Background: In the developing world, only a small minority of patients have access to radiological services. Over the past decade, technological developments of ultrasound equipment have led to the emergence of point-of-care ultrasonography (POCUS), which is widely used by healthcare professionals of nearly all specialties. We hypothesized that physicians with only basic POCUS training, but with telemedicine support, can use POCUS successfully in rural hospitals in sub-Saharan Africa. Method: During a 14-day voluntary clinical work session in a rural hospital in central Uganda, bedside ultrasound scans were performed by use of a pocket-size portable machine by a physician who underwent a five-day training period. All the POCUS studies were reviewed by radiologists and cardiologists abroad with the use of telemedicine. Results: During the study period, 30% of patients received a POCUS-augmented physical examination. 16 out of 23 patients (70%) had positive findings; in 20 of them (87%), the management was changed. The technique was successfully used on trauma casualties, patients suffering from shock, patients with cardiorespiratory symptoms, and patients undergoing invasive procedures. Conclusions: In a very resource-limited environment, POCUS conducted by basically trained primary care physicians with telemedicine support is a powerful diagnostic tool in a variety of medical conditions.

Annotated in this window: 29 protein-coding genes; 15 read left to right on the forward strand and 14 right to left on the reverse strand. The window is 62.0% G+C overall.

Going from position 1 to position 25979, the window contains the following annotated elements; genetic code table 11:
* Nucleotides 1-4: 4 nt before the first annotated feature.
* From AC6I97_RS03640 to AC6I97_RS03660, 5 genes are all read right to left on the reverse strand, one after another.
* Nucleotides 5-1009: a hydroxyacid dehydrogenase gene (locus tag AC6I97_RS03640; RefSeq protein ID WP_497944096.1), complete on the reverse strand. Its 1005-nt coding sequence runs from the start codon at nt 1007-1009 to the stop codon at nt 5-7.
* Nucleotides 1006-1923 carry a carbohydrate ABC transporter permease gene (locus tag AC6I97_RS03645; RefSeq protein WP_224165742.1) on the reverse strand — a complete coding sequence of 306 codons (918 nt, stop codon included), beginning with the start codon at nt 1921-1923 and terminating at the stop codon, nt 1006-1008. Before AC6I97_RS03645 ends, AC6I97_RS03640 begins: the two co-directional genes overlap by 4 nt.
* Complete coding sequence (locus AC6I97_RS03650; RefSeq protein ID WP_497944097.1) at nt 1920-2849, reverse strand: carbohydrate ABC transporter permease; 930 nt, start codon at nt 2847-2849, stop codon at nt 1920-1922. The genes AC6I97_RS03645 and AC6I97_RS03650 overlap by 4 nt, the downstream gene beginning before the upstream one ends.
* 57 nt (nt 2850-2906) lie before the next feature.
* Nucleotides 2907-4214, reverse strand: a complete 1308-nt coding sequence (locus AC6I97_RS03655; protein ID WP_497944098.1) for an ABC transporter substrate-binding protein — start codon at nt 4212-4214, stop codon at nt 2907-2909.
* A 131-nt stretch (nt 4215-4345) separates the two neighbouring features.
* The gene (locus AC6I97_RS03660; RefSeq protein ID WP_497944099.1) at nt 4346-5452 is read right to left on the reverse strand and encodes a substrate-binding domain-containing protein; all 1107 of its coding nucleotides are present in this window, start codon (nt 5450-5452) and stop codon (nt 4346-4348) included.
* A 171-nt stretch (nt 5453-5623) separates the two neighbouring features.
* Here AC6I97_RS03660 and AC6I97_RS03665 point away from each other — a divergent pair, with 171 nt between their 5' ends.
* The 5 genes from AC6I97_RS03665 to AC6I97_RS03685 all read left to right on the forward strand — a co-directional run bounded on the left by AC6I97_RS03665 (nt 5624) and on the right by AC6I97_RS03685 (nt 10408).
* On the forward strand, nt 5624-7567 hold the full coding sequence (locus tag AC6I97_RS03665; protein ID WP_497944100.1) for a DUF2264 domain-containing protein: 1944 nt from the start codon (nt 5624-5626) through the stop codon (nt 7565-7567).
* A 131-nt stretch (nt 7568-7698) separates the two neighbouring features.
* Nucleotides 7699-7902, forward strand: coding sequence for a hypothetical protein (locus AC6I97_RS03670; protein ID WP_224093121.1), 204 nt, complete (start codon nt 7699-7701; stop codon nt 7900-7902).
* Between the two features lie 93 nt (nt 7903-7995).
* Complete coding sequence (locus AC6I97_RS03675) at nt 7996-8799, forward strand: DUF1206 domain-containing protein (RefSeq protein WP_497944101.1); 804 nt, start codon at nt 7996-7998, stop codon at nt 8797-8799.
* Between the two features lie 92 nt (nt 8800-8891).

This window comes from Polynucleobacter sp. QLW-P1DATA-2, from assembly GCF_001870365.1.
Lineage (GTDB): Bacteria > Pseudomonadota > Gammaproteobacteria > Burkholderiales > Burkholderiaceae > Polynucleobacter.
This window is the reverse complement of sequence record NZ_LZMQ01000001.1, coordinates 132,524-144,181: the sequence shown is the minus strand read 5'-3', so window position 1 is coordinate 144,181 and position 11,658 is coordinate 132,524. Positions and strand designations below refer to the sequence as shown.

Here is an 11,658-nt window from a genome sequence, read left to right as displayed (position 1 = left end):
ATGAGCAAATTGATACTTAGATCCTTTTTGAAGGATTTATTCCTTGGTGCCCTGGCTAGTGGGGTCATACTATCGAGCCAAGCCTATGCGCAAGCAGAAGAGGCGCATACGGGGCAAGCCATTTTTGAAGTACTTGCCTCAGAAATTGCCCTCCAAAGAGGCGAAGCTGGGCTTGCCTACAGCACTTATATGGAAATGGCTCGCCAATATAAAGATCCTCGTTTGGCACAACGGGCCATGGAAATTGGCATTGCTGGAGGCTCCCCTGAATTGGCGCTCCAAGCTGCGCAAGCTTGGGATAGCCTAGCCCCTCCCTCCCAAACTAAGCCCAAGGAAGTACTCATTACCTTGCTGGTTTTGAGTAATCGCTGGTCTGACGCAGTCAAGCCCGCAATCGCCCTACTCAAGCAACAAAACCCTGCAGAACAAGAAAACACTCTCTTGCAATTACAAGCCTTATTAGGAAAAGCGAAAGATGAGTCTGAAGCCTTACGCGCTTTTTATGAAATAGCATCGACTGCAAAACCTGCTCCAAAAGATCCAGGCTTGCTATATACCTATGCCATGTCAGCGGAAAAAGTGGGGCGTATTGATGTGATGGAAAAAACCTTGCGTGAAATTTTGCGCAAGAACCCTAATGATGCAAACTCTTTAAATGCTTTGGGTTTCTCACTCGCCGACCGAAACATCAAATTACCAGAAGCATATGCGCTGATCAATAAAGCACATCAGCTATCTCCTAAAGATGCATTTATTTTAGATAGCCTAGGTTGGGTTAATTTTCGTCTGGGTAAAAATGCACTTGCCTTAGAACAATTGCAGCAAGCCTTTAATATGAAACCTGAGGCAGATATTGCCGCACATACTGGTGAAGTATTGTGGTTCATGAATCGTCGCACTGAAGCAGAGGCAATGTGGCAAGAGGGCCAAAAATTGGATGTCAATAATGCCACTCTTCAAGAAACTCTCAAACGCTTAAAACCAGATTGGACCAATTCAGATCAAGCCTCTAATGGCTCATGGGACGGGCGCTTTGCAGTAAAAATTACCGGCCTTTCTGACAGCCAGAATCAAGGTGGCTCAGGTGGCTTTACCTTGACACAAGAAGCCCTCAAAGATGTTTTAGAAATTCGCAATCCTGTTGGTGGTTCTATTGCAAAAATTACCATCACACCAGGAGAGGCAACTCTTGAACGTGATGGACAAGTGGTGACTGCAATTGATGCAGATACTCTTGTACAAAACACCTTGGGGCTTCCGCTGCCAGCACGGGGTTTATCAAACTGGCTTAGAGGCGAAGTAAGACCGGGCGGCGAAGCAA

- Point-of-care ultrasonography (POCUS)
- Resource limited
- Sub-Saharan Africa
ASJC Scopus subject areas
- Public Health, Environmental and Occupational Health
- Infectious Diseases